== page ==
No matter how this is dressed up, the damaging message that the UK deports foreign students studying at UK universities will reach all corners of the globe.
"Foreign students bring in billions of pounds every year, but the benefits are not merely financial.
"UK students profit enormously from exchange programmes with foreign universities and also through mixing with, and working alongside, students studying here."
Immigration minister Damian Green said London Metropolitan University was "very, very deficient" sponsor because more than a quarter of students sampled were studying there when they did not have permission to stay in the country.
A "significant proportion" of students did not have a good standard of English and there was no proof that half of those sampled were turning up to lectures, he added.
"Any one of those breaches would be serious. We found all three of those breaches at London Metropolitan.
"I'm not chucking anyone out, we have actually set up a task force to make sure genuine students can stay in the country" he said.
The UK Council for International Student Affairs has explained how students are affected by university visa licencing issues, after the UK Border Agency revoked LondonMetropolitan University's licence.
Here is some usefulinformation, if you are a student facing visa problems:
- If you have already paid a deposit to the institution which has had its sponsor licence withdrawn you will need to contact them directly to request any refund you are entitled to. You should not attempt to enter the UK on this visa.
- If your institution has closed the UKBA will write to you and shorten your leave. Make sure the UKBA always has your current address.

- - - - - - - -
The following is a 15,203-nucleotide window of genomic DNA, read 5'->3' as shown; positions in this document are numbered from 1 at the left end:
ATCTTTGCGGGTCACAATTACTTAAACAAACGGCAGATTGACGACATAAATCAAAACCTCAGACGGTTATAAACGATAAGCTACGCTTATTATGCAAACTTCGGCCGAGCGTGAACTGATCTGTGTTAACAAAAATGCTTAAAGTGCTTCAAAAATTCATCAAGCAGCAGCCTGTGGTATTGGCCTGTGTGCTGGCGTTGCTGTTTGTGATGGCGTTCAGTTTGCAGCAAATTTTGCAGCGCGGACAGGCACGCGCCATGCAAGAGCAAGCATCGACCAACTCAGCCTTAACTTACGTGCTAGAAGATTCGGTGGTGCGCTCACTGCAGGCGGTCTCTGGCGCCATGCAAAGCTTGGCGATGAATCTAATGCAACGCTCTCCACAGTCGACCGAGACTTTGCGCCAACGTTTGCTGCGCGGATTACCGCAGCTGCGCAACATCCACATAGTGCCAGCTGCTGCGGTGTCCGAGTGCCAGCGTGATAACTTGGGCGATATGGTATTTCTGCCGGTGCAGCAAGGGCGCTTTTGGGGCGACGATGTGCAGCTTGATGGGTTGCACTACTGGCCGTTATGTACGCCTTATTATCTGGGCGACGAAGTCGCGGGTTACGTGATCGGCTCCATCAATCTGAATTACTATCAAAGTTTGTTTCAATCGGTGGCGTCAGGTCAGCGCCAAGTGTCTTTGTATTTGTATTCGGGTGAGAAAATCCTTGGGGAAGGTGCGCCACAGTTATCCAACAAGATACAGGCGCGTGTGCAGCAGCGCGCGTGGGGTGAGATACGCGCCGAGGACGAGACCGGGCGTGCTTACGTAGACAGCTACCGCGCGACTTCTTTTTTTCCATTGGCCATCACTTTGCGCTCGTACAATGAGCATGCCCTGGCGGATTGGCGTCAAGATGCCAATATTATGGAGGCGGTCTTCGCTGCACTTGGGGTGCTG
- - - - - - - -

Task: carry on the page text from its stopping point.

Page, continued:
- Your permission to stay will be shortened to 60 days from the date on the letter from the UKBA. You must leave the UK or find an alternative institution within that time.
More than 2000 students at London Metropolitan University could face ejection from the country after the Government stripped it of its right to admit foreigners.
The university has had its Highly Trusted Status for sponsoring international students revoked and will no longer be allowed to authorise visas, according to the institution's website.
The move could mean more than 2000 students being deported within 60 days unless they find another sponsor, according to the National Union of Students.
Universities Minister David Willetts announced the formation of a task force last night to help overseas students affected by the decision.
He said: "It is important that genuine students who are affected through no fault of their own are offered prompt advice and help, including, if necessary, with finding other institutions at which to finish their studies.
"We are asking Higher Education Funding Council for England and Universities UK to lead a task force, which will include UK Border Agency and the NUS,
to work with London Metropolitan University to support affected students and enable them to continue their studies in the UK. The task force will start work immediately."